NNN & Net Lease 101

Triple Net Leases, also referred to as NNN lease, is one of the most common lease structures in Commercial Real Estate. They have become an attractive way for investors to own real estate assets with much lower time demands and reduced liability of landlord expenses. With an NNN lease, tenants are responsible for property taxes, building maintenance, insurance and common area maintenance (CAM) in addition to base rent.


A NNN lease contains a provision for the tenant to pay, in addition to the tenant’s base rent, certain costs associated with operating the property. Each “N” or “Net” stands for Property Taxes, Insurance and Operating Expenses. Operating Expenses are often also referred to as CAM – Common Area Maintenance, and are the expenses it takes to run the property, such as repairs and maintenance, trash removal, snow removal, landscaping, parking lot maintenance, property management, exterior lighting and more.

Depending on the property, utilities and janitorial may also be included in the Operating Expenses or CAM. With a NNN lease, you typically pay the landlord one check per month, but that check is broken down into two main categories:

  1. The Base Rent Amount

  2. The NNN Amount (or Triple Net Amount)


For example, if you leased a 3,500 SF space with a $15 per SF base rent and $6 per SF NNN, the breakdown of payments would be:

  • Base Rent: 3,500 SF x $15 per SF = $52,500 per year or $4,375 per month

  • NNN: 3,500 SF x $6 per SF = $21,000 per year or $1,750 per month

Total rent is $6,125 per month; with the NNN being $1,750 per month.

NNN leases are the most common type of lease you will find in Retail Properties, Newer Medical Buildings and the majority of Office Buildings. The next most common lease is a Full Service Lease, followed by Gross Leases and Modified Gross Leases. (Defined further below).

Tenants benefit from the flexibility of NNN leases to repair items as needed without the need to contact the landlord providing a greater sense of control. Tenants also benefit from lower than market rent as tenants are responsible for property taxes, building maintenance, and insurance.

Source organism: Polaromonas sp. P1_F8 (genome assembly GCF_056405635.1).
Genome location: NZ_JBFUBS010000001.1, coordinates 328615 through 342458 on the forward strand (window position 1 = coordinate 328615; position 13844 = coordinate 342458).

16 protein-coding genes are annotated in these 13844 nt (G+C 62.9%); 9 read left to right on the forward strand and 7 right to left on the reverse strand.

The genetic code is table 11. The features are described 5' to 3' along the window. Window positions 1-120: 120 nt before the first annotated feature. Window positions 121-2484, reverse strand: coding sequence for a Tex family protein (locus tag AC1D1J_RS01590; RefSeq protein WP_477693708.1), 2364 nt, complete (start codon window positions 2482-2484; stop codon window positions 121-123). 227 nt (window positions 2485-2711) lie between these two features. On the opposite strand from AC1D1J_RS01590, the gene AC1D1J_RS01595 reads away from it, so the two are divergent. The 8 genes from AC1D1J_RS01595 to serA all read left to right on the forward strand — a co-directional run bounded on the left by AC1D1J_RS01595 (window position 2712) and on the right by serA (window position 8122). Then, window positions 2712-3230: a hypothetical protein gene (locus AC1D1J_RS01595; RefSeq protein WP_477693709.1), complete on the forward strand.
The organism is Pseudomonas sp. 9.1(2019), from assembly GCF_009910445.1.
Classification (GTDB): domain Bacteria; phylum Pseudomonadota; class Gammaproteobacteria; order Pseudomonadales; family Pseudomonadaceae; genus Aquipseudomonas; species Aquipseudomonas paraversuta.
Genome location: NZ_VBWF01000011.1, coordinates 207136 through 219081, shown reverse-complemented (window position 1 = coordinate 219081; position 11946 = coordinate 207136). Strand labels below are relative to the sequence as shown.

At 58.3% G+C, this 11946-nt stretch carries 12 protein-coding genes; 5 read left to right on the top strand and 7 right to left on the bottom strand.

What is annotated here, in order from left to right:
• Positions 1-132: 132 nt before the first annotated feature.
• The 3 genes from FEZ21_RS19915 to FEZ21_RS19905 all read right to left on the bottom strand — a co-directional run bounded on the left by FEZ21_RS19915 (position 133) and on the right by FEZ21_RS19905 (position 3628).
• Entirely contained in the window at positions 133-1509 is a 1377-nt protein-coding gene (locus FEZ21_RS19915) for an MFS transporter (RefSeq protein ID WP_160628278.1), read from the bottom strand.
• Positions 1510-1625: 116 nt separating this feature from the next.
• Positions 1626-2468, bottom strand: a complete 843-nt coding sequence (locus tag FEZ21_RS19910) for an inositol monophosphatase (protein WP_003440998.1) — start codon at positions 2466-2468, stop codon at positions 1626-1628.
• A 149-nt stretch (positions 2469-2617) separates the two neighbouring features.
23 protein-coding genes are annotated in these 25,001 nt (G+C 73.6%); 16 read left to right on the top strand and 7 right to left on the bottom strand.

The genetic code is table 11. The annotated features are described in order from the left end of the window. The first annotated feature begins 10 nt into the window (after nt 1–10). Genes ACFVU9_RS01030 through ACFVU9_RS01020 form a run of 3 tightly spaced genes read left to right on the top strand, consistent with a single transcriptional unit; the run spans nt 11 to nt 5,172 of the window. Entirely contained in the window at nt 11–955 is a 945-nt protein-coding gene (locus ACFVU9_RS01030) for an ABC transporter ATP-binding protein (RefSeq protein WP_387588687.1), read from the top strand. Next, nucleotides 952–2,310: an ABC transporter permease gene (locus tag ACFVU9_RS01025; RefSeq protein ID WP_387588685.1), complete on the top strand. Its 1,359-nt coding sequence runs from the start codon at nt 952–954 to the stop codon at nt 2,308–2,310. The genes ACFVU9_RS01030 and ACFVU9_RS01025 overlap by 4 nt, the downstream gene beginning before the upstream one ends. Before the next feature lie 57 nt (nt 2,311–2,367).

Landlords benefit from the minimal management required. With tenants covering common expenses, the landlord’s main responsibility becomes bookkeeping, tax returns and deciding when to refinance. This type of investment is especially attractive for landlords with full-time jobs.

Stability of cash flow is another attractive quality of NNN leases – as new NNN leases average 10 years so landlords can depend on positive cash flow for quite some time. This reduces costs associated with finding new tenants and leads to less vacancies as the building is not vacant during a new tenant search.

Price points of NNN lease properties are often more affordable than other types of properties. Investors enjoy multiple financing options as the tenant’s credit worthiness impacts valuation as much as the property itself. NNN leases are attractive for both landlords and tenants, for more information or to discuss available opportunities, please contact us today.

Additional three most common lease structures: 

Full Service Lease - A full service lease for real estate typically makes the landlord responsible for paying all of the property’s operating expenses including maintenance, taxes and insurance. In this type of lease the landlord typically provides utilities including water, electricity, heat and air, janitorial services, and maintenance services.

Gross Lease - Gross Lease refers to a lease in which a fixed rental amount is paid by the tenant, monthly or yearly. In this type of lease all the expenses incurred on the property like the taxes, maintenance and other costs would be paid by the landlord.

Modified Gross Lease - On the scale of allocating responsibility for the property, a modified gross lease falls somewhere in between a NNN lease and a gross lease. In practice, many multi-tenant leases are within this category. The landlord may agree to pay for real property taxes and major repairs (roof, foundation), but the tenant is responsible for insurance and minor repairs (windows, paint). The key is to understand these terms are negotiable.